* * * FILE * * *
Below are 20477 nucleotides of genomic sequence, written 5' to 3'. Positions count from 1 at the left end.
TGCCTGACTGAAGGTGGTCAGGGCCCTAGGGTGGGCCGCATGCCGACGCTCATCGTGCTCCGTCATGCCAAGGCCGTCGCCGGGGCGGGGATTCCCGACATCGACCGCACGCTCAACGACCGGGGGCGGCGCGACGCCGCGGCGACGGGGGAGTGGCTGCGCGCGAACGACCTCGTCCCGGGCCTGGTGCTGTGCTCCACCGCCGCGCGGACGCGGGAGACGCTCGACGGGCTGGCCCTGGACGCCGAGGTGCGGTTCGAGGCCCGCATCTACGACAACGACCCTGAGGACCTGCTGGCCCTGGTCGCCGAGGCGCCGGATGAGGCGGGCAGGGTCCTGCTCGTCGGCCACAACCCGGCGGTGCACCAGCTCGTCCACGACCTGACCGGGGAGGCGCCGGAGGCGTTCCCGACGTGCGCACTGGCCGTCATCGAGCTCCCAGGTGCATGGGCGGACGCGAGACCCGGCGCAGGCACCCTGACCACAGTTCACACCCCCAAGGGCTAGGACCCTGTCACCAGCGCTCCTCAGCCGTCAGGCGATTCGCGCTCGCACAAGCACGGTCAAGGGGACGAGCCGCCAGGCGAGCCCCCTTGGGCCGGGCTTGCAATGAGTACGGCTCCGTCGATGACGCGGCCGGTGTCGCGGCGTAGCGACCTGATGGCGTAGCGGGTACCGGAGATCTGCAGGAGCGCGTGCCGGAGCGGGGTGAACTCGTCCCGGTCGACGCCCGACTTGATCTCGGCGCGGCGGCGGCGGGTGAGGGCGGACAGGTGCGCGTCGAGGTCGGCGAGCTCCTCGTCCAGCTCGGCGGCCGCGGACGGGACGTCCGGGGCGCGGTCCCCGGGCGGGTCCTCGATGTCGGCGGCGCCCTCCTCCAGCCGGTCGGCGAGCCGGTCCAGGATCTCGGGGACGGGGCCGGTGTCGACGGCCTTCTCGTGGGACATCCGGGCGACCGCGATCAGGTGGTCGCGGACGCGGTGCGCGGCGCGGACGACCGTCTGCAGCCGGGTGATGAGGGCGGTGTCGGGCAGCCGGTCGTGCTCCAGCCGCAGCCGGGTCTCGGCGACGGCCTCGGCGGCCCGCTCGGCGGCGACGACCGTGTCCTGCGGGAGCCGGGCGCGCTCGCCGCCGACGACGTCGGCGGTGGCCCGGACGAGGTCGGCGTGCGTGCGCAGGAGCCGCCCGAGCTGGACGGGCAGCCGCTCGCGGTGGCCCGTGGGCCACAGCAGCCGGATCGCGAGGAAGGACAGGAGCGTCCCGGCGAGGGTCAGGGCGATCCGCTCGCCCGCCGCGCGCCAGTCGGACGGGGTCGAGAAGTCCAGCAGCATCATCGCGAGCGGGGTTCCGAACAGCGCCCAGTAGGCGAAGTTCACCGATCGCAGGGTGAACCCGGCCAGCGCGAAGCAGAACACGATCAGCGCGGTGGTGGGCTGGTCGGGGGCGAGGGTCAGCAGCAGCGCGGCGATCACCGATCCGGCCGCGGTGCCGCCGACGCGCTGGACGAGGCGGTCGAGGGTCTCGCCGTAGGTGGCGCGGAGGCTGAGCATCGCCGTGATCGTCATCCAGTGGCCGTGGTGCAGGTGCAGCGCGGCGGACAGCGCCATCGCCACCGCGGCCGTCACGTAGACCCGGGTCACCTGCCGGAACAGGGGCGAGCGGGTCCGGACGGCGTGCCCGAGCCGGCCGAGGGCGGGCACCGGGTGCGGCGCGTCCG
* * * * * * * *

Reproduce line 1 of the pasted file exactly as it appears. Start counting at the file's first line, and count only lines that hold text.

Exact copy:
Below are 20477 nucleotides of genomic sequence, written 5' to 3'. Positions count from 1 at the left end.